Ed Chiles is educating customers about beach pollution.
Drinking straws are standard fare at most restaurants. Whenever we order a cold beverage, it usually comes with a straw, and we use it to slurp our water, teas or sodas in a matter of minutes. Afterwards, the straws end up littering our beaches and landfills.
“We see those [straws] out on the beach everywhere, those and cracker wrappers,” says Ed Chiles, owner of Chiles Restaurant Group.
So Chiles decided to do something about it. He has quit serving “old-style,” non-biodegradable plastic beverage straws.
“If they want a straw they’re going to get a straw. We’ve got a good [biodegradable] backup,” says Chiles, who owns Ana Maria’s Sandbar, Bradenton Beach’s Beach House and Longboat Key’s Mar Vista Dockside restaurants.
Chiles is partnering with the Washington, D.C.-based Ocean Conservancy to educate the public about the single-use plastic straws and protect our oceans. According to the Conservancy, straws are one of the top 10 items collected during cleanups.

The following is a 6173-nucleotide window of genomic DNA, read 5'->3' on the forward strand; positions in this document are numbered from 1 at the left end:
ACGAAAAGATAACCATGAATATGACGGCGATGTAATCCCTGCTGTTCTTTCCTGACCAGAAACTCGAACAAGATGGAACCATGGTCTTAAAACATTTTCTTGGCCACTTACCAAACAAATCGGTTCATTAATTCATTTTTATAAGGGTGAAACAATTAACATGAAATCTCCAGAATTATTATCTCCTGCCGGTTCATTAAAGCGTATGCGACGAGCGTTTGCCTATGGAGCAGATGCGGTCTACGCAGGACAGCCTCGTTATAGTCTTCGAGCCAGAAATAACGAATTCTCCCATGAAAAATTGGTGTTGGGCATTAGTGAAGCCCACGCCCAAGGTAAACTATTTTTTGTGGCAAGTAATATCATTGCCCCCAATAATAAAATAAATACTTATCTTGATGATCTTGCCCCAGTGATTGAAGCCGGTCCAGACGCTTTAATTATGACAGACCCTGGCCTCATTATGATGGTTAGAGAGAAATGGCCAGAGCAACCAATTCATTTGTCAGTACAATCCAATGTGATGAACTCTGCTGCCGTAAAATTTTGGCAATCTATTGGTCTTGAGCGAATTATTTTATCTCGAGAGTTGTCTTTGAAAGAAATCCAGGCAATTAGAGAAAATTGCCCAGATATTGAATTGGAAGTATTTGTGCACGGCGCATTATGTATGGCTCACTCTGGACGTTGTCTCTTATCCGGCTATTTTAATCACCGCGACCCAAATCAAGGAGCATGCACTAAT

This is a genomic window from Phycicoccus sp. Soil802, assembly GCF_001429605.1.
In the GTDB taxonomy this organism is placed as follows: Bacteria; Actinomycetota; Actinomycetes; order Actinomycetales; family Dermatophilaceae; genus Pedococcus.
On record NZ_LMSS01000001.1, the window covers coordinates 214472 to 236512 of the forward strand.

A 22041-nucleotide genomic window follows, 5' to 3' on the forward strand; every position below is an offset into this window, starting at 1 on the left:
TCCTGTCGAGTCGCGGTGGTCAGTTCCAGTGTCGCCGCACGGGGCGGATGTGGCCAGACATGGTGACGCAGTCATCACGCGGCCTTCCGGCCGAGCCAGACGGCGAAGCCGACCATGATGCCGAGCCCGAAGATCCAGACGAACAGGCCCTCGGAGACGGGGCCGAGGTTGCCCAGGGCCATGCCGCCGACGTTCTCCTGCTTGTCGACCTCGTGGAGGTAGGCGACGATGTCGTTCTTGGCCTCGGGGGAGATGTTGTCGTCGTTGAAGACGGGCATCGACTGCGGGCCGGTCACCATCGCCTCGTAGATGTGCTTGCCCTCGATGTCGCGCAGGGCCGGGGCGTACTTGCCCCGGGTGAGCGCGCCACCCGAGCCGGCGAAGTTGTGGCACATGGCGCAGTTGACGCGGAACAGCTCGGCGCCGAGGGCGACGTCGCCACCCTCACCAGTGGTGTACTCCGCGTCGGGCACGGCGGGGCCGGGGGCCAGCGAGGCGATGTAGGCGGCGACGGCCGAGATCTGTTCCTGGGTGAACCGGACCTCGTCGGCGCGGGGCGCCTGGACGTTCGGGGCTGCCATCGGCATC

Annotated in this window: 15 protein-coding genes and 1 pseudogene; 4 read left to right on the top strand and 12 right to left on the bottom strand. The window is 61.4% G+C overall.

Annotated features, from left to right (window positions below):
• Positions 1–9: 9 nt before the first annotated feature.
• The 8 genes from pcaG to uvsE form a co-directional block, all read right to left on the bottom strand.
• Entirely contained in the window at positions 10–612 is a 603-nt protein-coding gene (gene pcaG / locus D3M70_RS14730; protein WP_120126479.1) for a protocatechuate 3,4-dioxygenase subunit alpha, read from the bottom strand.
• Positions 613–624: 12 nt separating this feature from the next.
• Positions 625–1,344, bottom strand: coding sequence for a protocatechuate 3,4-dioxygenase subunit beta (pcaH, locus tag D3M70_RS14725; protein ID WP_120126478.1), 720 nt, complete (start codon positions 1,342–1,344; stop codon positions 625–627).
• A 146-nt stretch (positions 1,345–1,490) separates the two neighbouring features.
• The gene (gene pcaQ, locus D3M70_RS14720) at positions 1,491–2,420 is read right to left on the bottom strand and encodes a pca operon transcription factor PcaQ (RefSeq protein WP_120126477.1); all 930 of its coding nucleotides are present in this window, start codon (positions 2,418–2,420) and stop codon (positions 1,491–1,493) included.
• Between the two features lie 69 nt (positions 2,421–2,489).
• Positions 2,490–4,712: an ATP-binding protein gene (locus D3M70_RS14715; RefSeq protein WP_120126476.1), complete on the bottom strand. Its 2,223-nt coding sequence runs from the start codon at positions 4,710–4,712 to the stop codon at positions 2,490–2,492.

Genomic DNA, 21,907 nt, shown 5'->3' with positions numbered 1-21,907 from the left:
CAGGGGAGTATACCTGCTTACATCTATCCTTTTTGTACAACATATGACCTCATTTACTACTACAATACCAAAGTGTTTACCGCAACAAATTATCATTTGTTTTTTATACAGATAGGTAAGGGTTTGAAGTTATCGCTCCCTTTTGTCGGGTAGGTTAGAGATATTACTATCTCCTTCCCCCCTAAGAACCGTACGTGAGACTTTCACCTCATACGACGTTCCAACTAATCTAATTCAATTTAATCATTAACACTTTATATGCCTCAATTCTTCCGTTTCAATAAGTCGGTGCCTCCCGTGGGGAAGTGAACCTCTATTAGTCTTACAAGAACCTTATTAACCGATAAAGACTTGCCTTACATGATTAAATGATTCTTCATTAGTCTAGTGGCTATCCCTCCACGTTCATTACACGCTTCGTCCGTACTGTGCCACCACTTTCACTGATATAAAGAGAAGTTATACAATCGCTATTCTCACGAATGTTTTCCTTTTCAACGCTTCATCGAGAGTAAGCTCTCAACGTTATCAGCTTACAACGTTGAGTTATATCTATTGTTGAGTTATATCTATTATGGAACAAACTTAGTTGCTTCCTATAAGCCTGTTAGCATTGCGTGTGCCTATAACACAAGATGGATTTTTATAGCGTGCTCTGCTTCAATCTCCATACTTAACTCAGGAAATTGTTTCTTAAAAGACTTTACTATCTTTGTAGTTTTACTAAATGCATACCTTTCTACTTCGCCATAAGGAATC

Chiles’ campaign includes green messages encouraging customers to “Skip the Straw.” So far, it has been working.
“I think it has gone very well overall. I think people understand. At first, there’s that little pause. They think about it and they get it,” Chiles says.
His servers are on board. “Our people have embraced it. If your servers aren’t behind it, you’ve got a problem,” he explains.
Chiles calls removing the plastic beverage straw “one small step.” He’s already ditched plastic cups and individually wrapped crackers, opting for glasses and sleeves of crackers. Plans include a complete line of eco-friendly “to go” containers and reusable packing crates.
He has gardens to grow their own herbs and spices. “The kitchen guys go out and work it,” says Chiles, an honorary faculty member of the University of South Florida’s Patel College of Global Sustainability. “We are all about local sustainable.”
Although his menus feature seafood, you also may find wild boar, considered an invasive species. “We take lemons and make limoncello,” he quips. “People think they [wild boars] are not any good, but they’re wrong. It’s fabulous. It’s one of my favorite meats.”
Even his parking lots are environmentally friendly. For the last decade, he has been a leader in pervious or porous parking lots, setting an example about how to deal with stormwater on commercial properties.
Chiles isn’t stopping with the beverage straw. Now he’s looking for a bio-degradable cocktail straw.